Wealth and Assets in Scotland, 2006–2014
Analysis of the ownership of wealth by private households in Scotland from the Wealth and Assets 2006–2014 survey.
This report presents analysis of the ownership of wealth by private households in Scotland from the Wealth and Assets Survey 2006 - 2014, with a focus on wave 4 of the survey covering the period July 2012 - June 2014. This report updates the Wealth and Assets in Scotland 2006-2012, which was published in March 2015.
The Wealth and Assets Survey ( WAS) is a key source of information on the economic situation of households in Great Britain. The survey focuses on household assets and debts, borrowing and saving, and plans for retirement.
The value of total wealth continued to increase in Scotland
- Total net wealth of private households in Scotland was £865.6 billion in 2012/14, an increase of 22.2% compared to 2010/12. The rate of increase was higher than for any previous period.
- All components of wealth increased in value, although the large increase in value was driven by an increase in the value of private pensions.
- Pension wealth continues to be the largest component of wealth. In 2012/14, 48% of all net private wealth was private pension wealth.
Inequality in the distribution of household wealth increased in 2012/14
- The wealthiest 10% of households owned 43% of all private net wealth - worth £374 billion.
- In contrast, the least wealthy 50% of households owned 9% of all private wealth - worth £76.9 billion.
- The wealthiest 1% alone owned more wealth than the bottom 50%.
- The wealthiest 10% owned 67% of financial wealth; 54% of private pension wealth; 43% of property wealth; and 34% of physical wealth.
- In contrast, the least wealthy half of households owned less than 2% of financial wealth; 2% of private pension wealth; 5% of property wealth; and 18% of physical wealth.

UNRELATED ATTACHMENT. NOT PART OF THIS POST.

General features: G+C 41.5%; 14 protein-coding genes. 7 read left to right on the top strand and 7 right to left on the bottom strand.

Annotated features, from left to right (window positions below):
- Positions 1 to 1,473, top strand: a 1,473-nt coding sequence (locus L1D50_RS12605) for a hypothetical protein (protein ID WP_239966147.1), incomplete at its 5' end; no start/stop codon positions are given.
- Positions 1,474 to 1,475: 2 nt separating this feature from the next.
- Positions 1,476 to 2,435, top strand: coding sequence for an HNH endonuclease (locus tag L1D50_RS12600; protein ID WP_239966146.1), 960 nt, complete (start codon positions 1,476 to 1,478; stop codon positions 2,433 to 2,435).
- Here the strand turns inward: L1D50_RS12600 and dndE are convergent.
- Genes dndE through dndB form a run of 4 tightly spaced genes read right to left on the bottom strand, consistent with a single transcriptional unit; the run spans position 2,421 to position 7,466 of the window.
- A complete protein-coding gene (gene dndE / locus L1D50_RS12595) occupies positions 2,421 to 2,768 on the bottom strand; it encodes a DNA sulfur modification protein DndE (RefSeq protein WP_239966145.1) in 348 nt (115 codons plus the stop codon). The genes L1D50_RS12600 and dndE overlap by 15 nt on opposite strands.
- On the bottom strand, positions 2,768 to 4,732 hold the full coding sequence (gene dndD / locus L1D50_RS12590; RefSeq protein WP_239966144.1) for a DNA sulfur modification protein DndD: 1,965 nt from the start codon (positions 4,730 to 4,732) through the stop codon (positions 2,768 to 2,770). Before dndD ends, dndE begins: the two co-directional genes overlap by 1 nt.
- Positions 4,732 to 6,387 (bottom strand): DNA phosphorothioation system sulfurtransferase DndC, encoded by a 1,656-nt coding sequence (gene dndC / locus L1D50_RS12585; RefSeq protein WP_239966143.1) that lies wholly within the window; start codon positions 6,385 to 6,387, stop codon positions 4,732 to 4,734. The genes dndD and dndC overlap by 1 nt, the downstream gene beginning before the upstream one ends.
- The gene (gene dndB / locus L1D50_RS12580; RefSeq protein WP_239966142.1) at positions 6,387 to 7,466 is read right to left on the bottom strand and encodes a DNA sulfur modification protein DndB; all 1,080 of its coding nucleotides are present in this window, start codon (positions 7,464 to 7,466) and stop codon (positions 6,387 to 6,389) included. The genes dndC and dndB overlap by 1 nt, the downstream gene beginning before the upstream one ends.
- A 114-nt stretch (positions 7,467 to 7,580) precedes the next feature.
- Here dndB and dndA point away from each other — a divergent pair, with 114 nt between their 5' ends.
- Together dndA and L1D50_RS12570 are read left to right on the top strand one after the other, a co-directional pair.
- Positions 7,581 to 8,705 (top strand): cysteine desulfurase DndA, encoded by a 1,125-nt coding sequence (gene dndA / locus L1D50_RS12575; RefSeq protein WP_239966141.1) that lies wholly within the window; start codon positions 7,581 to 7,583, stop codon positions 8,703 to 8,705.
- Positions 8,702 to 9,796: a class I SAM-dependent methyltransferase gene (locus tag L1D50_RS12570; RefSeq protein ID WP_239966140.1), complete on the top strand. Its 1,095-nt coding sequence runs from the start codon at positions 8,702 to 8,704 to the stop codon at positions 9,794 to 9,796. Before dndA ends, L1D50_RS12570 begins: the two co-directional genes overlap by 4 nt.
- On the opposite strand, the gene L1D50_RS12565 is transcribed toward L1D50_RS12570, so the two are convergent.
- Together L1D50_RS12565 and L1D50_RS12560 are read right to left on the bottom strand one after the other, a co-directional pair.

- In 2012/14 wealth inequality increased in Scotland. The wealthiest 10% owned 9.4 times more household wealth than the bottom 40%. This is an increase from 8.8 in 2010/12.
- Inequality in the ownership of household wealth in Scotland was slightly lower than that for Great Britain in 2012/14. However, wealth inequality in Scotland and Great Britain remains high, with little difference in the pattern of inequality in Scotland compared to Great Britain.
Financial wealth remains the most unequally distributed component of wealth
- Following the recession, ownership of financial wealth has become more concentrated, while inequality in private pension wealth has decreased (but remains high).
- The wealthiest 10% of households owned two thirds of net financial wealth in 2012/14 worth £68.4 billion - 32.8 times more than the least wealthy 50% of households, and two times more net financial wealth than all other deciles combined.
- In contrast the least wealthy 50% of households owned less than 2% of net financial wealth, worth £2.1 billion.
- Private pension wealth, which made up nearly half of all private wealth, was also highly unequal. The wealthiest 10% of households owned over half of all private pension wealth, worth £227 billion - 22.6 times more private pension wealth than the least wealthy 50% of households.